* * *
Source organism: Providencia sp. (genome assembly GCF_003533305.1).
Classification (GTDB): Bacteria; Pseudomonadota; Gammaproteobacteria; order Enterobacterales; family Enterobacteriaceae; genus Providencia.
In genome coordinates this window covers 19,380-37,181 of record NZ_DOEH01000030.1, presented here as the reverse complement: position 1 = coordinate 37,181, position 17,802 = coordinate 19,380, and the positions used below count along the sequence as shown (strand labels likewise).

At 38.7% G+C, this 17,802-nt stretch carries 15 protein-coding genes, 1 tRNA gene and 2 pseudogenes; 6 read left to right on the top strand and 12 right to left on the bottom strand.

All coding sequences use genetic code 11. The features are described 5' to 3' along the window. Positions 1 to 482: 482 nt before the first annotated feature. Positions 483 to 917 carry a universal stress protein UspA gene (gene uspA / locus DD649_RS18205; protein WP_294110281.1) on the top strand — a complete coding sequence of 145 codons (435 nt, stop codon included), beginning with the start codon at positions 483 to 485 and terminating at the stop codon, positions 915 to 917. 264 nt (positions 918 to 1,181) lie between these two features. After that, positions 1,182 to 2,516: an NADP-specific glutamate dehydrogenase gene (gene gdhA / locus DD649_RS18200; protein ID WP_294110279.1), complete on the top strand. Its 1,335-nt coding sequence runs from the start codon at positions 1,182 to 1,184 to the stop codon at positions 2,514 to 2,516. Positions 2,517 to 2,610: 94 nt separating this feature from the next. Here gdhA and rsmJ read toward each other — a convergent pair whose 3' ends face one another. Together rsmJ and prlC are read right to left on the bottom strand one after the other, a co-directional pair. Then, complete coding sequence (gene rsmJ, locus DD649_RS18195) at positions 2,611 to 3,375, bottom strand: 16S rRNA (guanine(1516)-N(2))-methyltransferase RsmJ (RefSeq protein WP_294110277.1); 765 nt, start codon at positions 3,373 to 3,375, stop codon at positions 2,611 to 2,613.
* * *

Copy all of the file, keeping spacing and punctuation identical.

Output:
Source organism: Providencia sp. (genome assembly GCF_003533305.1).
Classification (GTDB): Bacteria; Pseudomonadota; Gammaproteobacteria; order Enterobacterales; family Enterobacteriaceae; genus Providencia.
In genome coordinates this window covers 19,380-37,181 of record NZ_DOEH01000030.1, presented here as the reverse complement: position 1 = coordinate 37,181, position 17,802 = coordinate 19,380, and the positions used below count along the sequence as shown (strand labels likewise).

At 38.7% G+C, this 17,802-nt stretch carries 15 protein-coding genes, 1 tRNA gene and 2 pseudogenes; 6 read left to right on the top strand and 12 right to left on the bottom strand.

All coding sequences use genetic code 11. The features are described 5' to 3' along the window. Positions 1 to 482: 482 nt before the first annotated feature. Positions 483 to 917 carry a universal stress protein UspA gene (gene uspA / locus DD649_RS18205; protein WP_294110281.1) on the top strand — a complete coding sequence of 145 codons (435 nt, stop codon included), beginning with the start codon at positions 483 to 485 and terminating at the stop codon, positions 915 to 917. 264 nt (positions 918 to 1,181) lie between these two features. After that, positions 1,182 to 2,516: an NADP-specific glutamate dehydrogenase gene (gene gdhA / locus DD649_RS18200; protein ID WP_294110279.1), complete on the top strand. Its 1,335-nt coding sequence runs from the start codon at positions 1,182 to 1,184 to the stop codon at positions 2,514 to 2,516. Positions 2,517 to 2,610: 94 nt separating this feature from the next. Here gdhA and rsmJ read toward each other — a convergent pair whose 3' ends face one another. Together rsmJ and prlC are read right to left on the bottom strand one after the other, a co-directional pair. Then, complete coding sequence (gene rsmJ, locus DD649_RS18195) at positions 2,611 to 3,375, bottom strand: 16S rRNA (guanine(1516)-N(2))-methyltransferase RsmJ (RefSeq protein WP_294110277.1); 765 nt, start codon at positions 3,373 to 3,375, stop codon at positions 2,611 to 2,613.